I have to apologise for not being more social with the Discord evenings.
I’ve started toying around with implementing the algorithm in the following paper in an FPGA:
Mostly because I’ve never had the need/opertunity to do much with DSP and FPGAs.
I understand that most won’t have access to IEEE, nor will have much interest in power system synchrophasor estimation. Which is fair enough, but there’s some interesting challenges in the algorithm.
The basic constructs of the algorithm are as follows:
- Collect typically 1.5 line cycles of samples with GPS timestamp
- Perform two vector multiplication and accumulate operations on the sample set with a set of coefficients that correspond to the predicted line frequency.
- Calculate the arctan of the output of the previous step to get the phase.
- Calculate the frequency from the difference in phase between the previous cycle and the current cycle.
- This cycle is repeated to update the predicted frequency until it converges, or a max number of iterations are achieved.
This isn’t a difficult algorithm to implement in software (hence it’s been quite popular), however it needs quite a bit of processing grunt to achieve realtime (think RPi) which is difficult with the requirement for microsecond timestamping. If it can be done in a smallish FPGA, it will significantly reduce the cost and complexity of current implementations I’ve read and been involved in previously.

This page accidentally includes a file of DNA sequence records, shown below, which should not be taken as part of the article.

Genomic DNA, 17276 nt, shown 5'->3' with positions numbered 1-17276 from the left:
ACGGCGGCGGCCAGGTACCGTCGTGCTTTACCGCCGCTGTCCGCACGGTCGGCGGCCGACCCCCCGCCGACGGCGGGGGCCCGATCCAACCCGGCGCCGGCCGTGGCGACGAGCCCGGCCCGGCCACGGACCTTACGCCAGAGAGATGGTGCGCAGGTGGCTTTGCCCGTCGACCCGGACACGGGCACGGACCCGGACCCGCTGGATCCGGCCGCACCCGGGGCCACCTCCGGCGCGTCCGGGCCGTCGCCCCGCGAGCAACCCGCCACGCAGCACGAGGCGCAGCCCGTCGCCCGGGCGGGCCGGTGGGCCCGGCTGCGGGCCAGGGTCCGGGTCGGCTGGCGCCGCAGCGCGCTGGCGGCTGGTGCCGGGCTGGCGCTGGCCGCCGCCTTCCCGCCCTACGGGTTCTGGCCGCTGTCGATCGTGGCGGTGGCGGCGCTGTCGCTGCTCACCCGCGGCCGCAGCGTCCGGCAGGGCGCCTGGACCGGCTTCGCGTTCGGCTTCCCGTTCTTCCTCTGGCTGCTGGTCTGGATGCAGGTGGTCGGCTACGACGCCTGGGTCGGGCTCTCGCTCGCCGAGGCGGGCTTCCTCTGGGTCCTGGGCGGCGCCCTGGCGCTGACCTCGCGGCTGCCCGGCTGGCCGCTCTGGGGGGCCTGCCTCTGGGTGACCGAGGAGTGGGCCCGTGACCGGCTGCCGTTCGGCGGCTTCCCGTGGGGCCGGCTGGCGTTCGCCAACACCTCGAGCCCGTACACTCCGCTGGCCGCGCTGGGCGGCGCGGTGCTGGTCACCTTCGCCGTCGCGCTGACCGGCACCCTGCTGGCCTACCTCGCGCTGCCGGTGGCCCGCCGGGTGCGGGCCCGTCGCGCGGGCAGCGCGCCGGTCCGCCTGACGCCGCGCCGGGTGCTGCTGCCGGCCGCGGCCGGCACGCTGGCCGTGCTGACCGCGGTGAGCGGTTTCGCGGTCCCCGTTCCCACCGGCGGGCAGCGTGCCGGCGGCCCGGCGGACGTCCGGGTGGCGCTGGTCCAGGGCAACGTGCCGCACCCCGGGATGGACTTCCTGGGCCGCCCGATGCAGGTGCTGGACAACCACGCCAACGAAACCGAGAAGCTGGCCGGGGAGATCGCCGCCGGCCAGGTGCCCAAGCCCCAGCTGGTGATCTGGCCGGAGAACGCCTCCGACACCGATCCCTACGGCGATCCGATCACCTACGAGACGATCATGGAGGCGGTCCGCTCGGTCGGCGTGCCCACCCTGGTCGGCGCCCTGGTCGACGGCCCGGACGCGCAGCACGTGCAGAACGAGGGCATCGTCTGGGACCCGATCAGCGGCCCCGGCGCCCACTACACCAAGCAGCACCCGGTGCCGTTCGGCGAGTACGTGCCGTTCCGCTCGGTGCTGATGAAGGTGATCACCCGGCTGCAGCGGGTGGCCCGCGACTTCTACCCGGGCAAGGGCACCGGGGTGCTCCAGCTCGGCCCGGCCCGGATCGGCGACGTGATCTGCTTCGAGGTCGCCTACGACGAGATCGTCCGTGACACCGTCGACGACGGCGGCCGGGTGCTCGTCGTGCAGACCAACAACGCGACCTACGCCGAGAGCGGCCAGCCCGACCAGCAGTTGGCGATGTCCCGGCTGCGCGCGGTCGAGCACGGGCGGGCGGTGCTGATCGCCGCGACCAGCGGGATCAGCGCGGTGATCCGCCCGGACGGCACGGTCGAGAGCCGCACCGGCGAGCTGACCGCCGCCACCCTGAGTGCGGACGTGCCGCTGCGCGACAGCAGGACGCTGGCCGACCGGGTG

So the first part, hooking up an ADC and streaming into a cyclic block ram buffer is pretty straightforward.
The second part, the vector multiplication with a varying set of coefficients is the first challenge. This needs around 3-400 multiplication/accumulate operations per update, with a unique set of coefficients for each frequency interval. E.g. 50.01Hz, 50.02Hz etc. So bounding to 45 to 55 Hz with 0.01Hz resolution, that’s 1000 coefficient sets.
That works out to be around a couple of MB of constants, so it’s clearly going to be external to the FPGA. I’ve toyed around with a few ideas and settled on using SPI Flash memories that support 100MHz Quad-SPI mode, as they’re dirt cheap (used in ESP8266 modules), and can approach 50MB/s read rate using the constant Q-SPI read mode.
I have a controller built that I’ll put into github once it’s cleaned up a bit. So far I have it working up to about 50MHz SPI clock, but signal integrity and a fairly naive implementation is holding it back. Need to design a proper PCB and adjust the controller design to put the input registers into the IO blocks to reduce the propagation delay. This could be quite a useful little block in itself for other projects.
For those that haven’t used FPGA’s much, one of the really nice things is the ability to route signals to any pin for in system programming/testing. In the pic below I have an Ardunio’s SPI bus hooked up to a few other pins on the FPGA, and a project that just links the Ardunio up to the SPI flash for programming it.
The rest of the processing pipeline I think should be doable, so I think it’s time to make a PCB for the project.
Ok that’s more than enough for one post…